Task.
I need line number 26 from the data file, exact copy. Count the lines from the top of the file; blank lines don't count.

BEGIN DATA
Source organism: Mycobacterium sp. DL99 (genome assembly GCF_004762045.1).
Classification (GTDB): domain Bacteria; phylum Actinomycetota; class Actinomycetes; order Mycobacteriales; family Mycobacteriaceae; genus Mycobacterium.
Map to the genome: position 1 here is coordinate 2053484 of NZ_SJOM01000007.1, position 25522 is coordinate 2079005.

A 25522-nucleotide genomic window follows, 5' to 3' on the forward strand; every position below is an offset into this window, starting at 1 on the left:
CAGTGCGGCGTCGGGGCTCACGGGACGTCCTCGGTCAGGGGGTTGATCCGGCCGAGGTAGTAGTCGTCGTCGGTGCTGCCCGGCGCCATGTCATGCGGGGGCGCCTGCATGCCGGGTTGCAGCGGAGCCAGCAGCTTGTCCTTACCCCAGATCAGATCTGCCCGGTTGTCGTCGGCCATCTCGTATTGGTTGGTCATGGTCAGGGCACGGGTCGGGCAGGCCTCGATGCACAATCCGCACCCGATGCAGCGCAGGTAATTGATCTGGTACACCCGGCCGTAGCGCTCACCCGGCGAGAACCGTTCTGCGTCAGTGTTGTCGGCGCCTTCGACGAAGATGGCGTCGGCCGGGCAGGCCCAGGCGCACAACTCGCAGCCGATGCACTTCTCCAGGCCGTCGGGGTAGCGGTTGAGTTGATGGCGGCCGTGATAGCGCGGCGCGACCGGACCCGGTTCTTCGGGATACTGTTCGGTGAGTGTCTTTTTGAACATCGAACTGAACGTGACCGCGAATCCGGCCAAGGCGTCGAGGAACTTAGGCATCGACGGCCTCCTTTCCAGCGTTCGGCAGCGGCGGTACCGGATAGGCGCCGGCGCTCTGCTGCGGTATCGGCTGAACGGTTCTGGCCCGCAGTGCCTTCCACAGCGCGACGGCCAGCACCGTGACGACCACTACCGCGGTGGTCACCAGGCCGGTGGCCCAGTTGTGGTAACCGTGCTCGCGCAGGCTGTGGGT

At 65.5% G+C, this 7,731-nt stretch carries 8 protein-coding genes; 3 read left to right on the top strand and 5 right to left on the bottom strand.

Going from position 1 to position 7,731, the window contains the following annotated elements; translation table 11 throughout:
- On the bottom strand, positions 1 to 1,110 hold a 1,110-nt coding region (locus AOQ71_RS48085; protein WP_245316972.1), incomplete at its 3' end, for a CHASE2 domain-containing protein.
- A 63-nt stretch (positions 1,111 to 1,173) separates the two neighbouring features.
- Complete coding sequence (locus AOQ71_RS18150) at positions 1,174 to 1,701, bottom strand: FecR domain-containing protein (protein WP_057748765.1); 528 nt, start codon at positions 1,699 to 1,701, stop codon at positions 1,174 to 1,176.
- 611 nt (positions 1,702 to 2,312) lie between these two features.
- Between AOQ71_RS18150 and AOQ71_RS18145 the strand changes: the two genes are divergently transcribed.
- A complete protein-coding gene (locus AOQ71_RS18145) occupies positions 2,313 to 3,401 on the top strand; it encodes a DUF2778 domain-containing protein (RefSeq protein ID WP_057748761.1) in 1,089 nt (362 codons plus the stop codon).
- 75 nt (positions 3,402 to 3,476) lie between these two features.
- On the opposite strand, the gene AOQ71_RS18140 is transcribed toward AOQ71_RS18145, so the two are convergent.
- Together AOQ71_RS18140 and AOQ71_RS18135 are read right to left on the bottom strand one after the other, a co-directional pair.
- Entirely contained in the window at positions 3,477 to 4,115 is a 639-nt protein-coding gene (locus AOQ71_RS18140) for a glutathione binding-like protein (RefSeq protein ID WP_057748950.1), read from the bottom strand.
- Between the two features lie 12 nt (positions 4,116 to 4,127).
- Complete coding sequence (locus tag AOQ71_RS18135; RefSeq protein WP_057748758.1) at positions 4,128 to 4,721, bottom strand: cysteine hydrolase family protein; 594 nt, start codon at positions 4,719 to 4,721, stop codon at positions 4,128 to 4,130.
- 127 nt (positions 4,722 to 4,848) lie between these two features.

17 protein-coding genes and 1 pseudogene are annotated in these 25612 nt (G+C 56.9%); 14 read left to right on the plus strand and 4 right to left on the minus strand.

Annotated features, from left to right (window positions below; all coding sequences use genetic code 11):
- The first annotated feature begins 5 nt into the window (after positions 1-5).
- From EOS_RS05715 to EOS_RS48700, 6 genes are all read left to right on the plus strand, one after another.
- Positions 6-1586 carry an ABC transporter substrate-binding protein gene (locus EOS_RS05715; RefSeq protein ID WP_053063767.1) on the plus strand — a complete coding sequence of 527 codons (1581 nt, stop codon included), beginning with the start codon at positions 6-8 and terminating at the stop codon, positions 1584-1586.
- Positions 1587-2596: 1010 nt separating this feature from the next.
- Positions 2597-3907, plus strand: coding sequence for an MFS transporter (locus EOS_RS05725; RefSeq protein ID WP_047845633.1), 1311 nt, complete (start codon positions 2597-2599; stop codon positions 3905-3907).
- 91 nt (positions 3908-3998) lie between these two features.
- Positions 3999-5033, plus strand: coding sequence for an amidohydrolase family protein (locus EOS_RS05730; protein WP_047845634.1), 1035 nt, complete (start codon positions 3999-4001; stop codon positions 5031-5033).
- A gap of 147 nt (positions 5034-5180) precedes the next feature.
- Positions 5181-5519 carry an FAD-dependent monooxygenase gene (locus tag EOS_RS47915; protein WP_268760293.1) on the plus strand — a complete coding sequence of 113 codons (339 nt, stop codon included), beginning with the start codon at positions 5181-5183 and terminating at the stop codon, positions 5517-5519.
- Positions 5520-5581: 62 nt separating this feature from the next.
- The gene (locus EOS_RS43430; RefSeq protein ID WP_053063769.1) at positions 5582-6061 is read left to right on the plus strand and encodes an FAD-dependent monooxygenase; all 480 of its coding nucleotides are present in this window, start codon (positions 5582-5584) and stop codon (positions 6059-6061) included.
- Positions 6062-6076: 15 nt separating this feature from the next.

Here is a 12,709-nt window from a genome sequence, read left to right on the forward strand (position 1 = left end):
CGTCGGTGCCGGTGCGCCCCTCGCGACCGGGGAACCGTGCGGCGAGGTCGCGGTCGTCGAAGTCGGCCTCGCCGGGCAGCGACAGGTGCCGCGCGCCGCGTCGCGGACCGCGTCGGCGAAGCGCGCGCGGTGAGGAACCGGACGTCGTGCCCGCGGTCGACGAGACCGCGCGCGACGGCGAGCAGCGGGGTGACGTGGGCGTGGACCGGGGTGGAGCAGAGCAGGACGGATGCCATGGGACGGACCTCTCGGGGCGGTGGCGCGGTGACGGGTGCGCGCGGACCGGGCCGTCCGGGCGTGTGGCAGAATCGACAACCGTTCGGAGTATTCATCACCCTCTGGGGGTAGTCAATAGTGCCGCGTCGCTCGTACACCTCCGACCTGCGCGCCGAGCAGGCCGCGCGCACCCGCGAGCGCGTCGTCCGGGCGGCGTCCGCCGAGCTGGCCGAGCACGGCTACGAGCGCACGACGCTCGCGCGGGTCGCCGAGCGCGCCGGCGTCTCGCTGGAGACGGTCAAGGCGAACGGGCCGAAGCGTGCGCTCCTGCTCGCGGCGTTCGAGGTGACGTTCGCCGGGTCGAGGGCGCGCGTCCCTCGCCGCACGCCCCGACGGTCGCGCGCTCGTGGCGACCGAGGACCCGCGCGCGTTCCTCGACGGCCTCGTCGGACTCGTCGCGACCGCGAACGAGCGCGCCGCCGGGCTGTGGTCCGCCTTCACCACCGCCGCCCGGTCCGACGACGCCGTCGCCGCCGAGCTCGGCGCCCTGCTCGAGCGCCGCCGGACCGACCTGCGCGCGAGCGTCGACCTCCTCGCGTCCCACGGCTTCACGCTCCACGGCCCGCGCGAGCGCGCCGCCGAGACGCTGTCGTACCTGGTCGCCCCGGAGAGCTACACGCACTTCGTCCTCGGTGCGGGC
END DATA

- Positions 1587-2596: 1010 nt separating this feature from the next.